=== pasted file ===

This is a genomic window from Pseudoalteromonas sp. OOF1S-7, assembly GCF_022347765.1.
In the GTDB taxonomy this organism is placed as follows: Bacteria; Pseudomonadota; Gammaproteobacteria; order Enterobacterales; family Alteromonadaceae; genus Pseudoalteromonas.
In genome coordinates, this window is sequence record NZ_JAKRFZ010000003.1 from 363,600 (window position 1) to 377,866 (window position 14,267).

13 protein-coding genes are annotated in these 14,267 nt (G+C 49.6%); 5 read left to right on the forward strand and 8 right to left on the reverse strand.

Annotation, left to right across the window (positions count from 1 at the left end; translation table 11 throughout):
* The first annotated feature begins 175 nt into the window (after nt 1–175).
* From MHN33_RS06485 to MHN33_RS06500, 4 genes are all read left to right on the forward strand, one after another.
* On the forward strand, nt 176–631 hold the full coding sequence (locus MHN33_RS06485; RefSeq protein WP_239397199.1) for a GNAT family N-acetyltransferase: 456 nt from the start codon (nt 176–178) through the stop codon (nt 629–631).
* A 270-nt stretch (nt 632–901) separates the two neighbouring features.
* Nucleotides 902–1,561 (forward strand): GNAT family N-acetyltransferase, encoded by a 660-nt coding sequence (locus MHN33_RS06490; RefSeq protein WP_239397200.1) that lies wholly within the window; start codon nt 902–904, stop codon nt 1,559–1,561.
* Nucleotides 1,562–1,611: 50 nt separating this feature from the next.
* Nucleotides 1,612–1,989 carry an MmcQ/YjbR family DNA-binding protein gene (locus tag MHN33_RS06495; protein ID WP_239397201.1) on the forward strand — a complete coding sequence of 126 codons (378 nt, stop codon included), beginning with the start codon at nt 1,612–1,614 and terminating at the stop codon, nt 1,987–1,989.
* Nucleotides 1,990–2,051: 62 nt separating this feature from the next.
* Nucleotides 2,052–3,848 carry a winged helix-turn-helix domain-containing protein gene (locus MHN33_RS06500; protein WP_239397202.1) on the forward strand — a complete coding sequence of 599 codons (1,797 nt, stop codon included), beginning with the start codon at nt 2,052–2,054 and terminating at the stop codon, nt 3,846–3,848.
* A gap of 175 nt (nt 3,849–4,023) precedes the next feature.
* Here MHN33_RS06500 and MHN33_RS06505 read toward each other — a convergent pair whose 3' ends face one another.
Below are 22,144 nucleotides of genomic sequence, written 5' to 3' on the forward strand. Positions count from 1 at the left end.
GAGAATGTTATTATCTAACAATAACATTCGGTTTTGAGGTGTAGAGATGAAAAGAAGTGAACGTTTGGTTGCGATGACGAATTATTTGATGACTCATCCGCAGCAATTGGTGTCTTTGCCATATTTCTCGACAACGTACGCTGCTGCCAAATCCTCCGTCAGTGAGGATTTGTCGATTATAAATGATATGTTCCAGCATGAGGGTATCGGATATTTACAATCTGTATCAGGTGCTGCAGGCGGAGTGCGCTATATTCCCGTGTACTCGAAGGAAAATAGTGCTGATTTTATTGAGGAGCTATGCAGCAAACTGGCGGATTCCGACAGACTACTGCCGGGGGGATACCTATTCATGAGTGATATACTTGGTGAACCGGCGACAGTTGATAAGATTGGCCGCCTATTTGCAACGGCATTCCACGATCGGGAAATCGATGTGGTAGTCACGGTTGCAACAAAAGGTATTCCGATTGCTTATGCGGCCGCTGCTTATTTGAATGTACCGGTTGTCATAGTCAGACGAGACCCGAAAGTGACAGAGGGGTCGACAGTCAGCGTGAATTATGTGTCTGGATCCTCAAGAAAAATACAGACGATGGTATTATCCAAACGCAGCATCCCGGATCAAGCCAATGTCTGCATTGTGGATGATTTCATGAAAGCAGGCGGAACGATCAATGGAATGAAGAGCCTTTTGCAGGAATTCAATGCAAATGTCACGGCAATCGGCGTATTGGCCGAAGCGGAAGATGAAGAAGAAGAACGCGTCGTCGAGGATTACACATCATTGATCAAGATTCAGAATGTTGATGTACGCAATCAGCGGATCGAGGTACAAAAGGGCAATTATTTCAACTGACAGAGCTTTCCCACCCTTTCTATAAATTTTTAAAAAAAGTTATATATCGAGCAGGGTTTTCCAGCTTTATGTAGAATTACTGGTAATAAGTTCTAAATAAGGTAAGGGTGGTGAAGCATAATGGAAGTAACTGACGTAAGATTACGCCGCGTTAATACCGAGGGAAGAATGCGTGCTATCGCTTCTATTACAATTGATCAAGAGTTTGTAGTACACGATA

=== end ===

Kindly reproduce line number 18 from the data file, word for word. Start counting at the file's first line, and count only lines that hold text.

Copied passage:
GAGAATGTTATTATCTAACAATAACATTCGGTTTTGAGGTGTAGAGATGAAAAGAAGTGAACGTTTGGTTGCGATGACGAATTATTTGATGACTCATCCGCAGCAATTGGTGTCTTTGCCATATTTCTCGACAACGTACGCTGCTGCCAAATCCTCCGTCAGTGAGGATTTGTCGATTATAAATGATATGTTCCAGCATGAGGGTATCGGATATTTACAATCTGTATCAGGTGCTGCAGGCGGAGTGCGCTATATTCCCGTGTACTCGAAGGAAAATAGTGCTGATTTTATTGAGGAGCTATGCAGCAAACTGGCGGATTCCGACAGACTACTGCCGGGGGGATACCTATTCATGAGTGATATACTTGGTGAACCGGCGACAGTTGATAAGATTGGCCGCCTATTTGCAACGGCATTCCACGATCGGGAAATCGATGTGGTAGTCACGGTTGCAACAAAAGGTATTCCGATTGCTTATGCGGCCGCTGCTTATTTGAATGTACCGGTTGTCATAGTCAGACGAGACCCGAAAGTGACAGAGGGGTCGACAGTCAGCGTGAATTATGTGTCTGGATCCTCAAGAAAAATACAGACGATGGTATTATCCAAACGCAGCATCCCGGATCAAGCCAATGTCTGCATTGTGGATGATTTCATGAAAGCAGGCGGAACGATCAATGGAATGAAGAGCCTTTTGCAGGAATTCAATGCAAATGTCACGGCAATCGGCGTATTGGCCGAAGCGGAAGATGAAGAAGAAGAACGCGTCGTCGAGGATTACACATCATTGATCAAGATTCAGAATGTTGATGTACGCAATCAGCGGATCGAGGTACAAAAGGGCAATTATTTCAACTGACAGAGCTTTCCCACCCTTTCTATAAATTTTTAAAAAAAGTTATATATCGAGCAGGGTTTTCCAGCTTTATGTAGAATTACTGGTAATAAGTTCTAAATAAGGTAAGGGTGGTGAAGCATAATGGAAGTAACTGACGTAAGATTACGCCGCGTTAATACCGAGGGAAGAATGCGTGCTATCGCTTCTATTACAATTGATCAAGAGTTTGTAGTACACGATA